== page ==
Leaving the ghosts of cross-platform development in the past, we return to the present and a release from Radical Entertainment that is far more indicative of the current state of play. In common with the rest of the games covered in this feature (bar Bionic Commando) it's a case that while performance metrics give a technical victory to the Xbox 360 game, the all-important gameplay experience is, by and large, equally as satisfying on either platform.
Graphically speaking, Prototype's biggest compromise is equally impactful on both consoles, the game running at a native resolution of 1120x640, manifesting in a detail drop from traditional 720p similar to the likes of the recent GRIN games, Halo 3 and Saints Row 2. Jaggies are mitigated thanks to the inclusion of anti-aliasing solutions on both platforms - the usual 2x multi-sampling anti-aliasing on Xbox 360 and quincunx on PS3. A look at the HD video and the comparison gallery should be enough to show you that while quincunx blur does have an impact, in some cases it can work out fine, as it does here. Prototype eschews high frequency texture detail for the most part, so the effect of the blur isn't quite so noticeable as it is in other games.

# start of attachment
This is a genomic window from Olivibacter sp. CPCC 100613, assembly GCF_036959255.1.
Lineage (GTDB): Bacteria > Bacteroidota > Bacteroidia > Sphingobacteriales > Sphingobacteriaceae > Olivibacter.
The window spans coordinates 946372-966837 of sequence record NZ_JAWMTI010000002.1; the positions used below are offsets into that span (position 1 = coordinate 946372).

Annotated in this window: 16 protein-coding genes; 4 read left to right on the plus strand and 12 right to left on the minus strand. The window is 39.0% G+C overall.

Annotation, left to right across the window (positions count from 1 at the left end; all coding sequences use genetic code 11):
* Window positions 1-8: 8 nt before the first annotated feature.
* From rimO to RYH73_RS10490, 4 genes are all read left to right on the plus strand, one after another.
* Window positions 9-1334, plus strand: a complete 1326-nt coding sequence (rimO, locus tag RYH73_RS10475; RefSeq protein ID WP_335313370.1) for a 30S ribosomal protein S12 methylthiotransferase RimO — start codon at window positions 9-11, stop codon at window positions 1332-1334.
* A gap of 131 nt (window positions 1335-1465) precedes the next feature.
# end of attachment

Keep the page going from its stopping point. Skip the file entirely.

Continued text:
Probably the biggest difference you'll see concerns how well each version maintains v-sync - the 360 game is clearly a lot better at it, tearing relatively rarely, whereas the PS3 game loses v-sync and drops frames more regularly. Other differences tend to be somewhat less important to the overall presentation, but intriguing nonetheless. There is a significantly shorter draw distance for shadows on PS3, and crowd members in the environment tend to be duplicated a lot more than they are on 360.
On the plus side, self-shadowing on the PS3 models looks a touch more refined and we spotted higher anistropic filtering on the Sony platform too. Debris on the ground also has more depth on PS3, each piece of rubble being individually shadowed. This could be a distinct decision by the developers at Radical, or else it may simply be an offset bias issue for the shadowmaps that could be fixed on the 360 build simply by raising the rubble an inch or two off the ground and letting the lighting model do the rest (for the record, the PC version works just like the 360 game).
Either way, all of these different plus and minus points do at least strongly suggest that the code was tweaked to get additional features from the respective consoles, however slight, but in terms of the gameplay, the smoothness of the update and the corresponding response from the controls, it is the Xbox 360 game that has an overall consistency that gives it a small advantage.